The entire 117-kilometre route runs from Reading and Heathrow in the west, beneath central London and out to Shenfield and Abbey Wood in the east.

Above and Below: Crossrail retains the title of Europe's largest infrastructure project after delays prevented it from opening in 2018 as planned (images courtesy of Crossrail).

With 41 new and upgraded stations and over 42 kilometres of new tunnels under one of the world’s most historic and densely occupied cities, the project is by far the largest undertaking in Europe, with initial the estimates of USD $19BN (£15BN) soaring to USD $32BN (or almost £25BN) since works began.


The largest infrastructure scheme currently under construction in South America is Colombia’s USD $25BN fourth generation (4G) Roads and Highway Programme.

Above: Colombia's 4G (Fourth Generation) Roads and Highway Programme consists of over 30 sub-projects including bridges and tunnels.

Consisting of some 30 major projects – from tunnels and bridges, to viaducts and an additional 3,742 kilometres of highways – the programme aims to improve connectivity across Colombia.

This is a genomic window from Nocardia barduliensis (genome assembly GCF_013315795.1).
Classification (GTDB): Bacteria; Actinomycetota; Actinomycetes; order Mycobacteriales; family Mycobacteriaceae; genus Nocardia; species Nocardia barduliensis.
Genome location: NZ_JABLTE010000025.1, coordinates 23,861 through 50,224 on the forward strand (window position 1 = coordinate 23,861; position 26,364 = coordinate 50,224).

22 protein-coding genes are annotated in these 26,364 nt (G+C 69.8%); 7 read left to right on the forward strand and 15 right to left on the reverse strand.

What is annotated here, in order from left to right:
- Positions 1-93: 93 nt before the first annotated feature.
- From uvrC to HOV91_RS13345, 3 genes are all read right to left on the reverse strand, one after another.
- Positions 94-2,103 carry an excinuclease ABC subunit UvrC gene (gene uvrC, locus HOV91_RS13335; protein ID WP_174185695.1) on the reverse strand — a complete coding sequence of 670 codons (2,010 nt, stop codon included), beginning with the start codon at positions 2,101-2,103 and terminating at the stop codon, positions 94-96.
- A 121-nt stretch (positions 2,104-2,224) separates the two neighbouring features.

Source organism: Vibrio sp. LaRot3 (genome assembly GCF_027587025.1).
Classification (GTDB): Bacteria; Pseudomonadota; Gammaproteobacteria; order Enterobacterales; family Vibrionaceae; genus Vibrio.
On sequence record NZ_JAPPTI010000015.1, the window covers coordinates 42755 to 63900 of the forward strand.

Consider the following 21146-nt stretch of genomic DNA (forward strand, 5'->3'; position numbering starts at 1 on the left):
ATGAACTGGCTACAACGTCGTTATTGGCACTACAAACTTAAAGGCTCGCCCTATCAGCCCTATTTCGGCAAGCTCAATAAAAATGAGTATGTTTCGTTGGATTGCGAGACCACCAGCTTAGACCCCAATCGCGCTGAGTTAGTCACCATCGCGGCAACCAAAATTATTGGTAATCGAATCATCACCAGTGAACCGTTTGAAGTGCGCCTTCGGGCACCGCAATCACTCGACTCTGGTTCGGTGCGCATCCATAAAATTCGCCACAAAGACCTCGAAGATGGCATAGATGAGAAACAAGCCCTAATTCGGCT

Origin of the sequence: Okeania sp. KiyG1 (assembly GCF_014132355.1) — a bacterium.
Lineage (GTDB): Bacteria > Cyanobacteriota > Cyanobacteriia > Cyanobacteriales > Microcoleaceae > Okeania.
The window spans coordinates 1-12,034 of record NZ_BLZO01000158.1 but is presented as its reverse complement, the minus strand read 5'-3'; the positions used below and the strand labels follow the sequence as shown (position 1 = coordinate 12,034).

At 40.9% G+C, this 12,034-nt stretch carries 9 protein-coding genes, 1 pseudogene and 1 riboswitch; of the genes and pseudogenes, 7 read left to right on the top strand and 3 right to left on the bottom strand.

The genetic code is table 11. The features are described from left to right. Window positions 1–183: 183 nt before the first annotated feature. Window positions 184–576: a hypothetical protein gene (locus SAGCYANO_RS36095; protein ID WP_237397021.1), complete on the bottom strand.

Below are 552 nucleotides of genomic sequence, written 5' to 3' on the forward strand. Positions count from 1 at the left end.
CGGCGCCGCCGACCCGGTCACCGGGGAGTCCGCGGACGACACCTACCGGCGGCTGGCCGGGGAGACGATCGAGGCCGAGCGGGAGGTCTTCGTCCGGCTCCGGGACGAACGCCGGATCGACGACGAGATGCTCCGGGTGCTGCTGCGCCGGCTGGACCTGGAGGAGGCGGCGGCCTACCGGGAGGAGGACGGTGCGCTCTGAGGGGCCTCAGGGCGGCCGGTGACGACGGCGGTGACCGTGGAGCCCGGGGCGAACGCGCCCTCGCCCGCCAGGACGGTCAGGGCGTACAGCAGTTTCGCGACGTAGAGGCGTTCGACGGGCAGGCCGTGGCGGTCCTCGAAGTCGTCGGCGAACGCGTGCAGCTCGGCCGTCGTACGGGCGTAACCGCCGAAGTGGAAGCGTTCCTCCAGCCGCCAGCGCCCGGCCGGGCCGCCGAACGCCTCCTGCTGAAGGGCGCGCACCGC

While a number of these schemes are already underway, the programme in its entirety is expected to take a staggering 28 years to complete.


Finally, in North America, the controversial USD $63BN California High-Speed Rail project is expected to cut the rail journey time between San Francisco and Los Angeles to 2 hours and 40 minutes.

Above and Below: Beginning construction in 2015, California's High-Speed Rail project is already facing delays and cost overruns (images courtesy of California High-Speed Rail Authority).

While the idea of linking these cities by land has been around for many years – even forming the basis of Elon Musk’s initial hyperloop proposal in 2013 – construction works on the high-speed line only commenced in 2015.

Set to form the first stage of California’s larger High-Speed Rail network, which will include connections to Sacramento and San Diego, the project is facing severe delays and cost overruns with its initial completion date of 2028 now pushed back to 2033.

Images courtesy of Transport for NSW, Pastor Sam, Olusola D. Ayibiowu, Lao Tze, Google Earth, Crossrail and California High-Speed Rail Authority.
We welcome you sharing our content to inspire others, but please be nice and play by our rules.


Email Format

Next up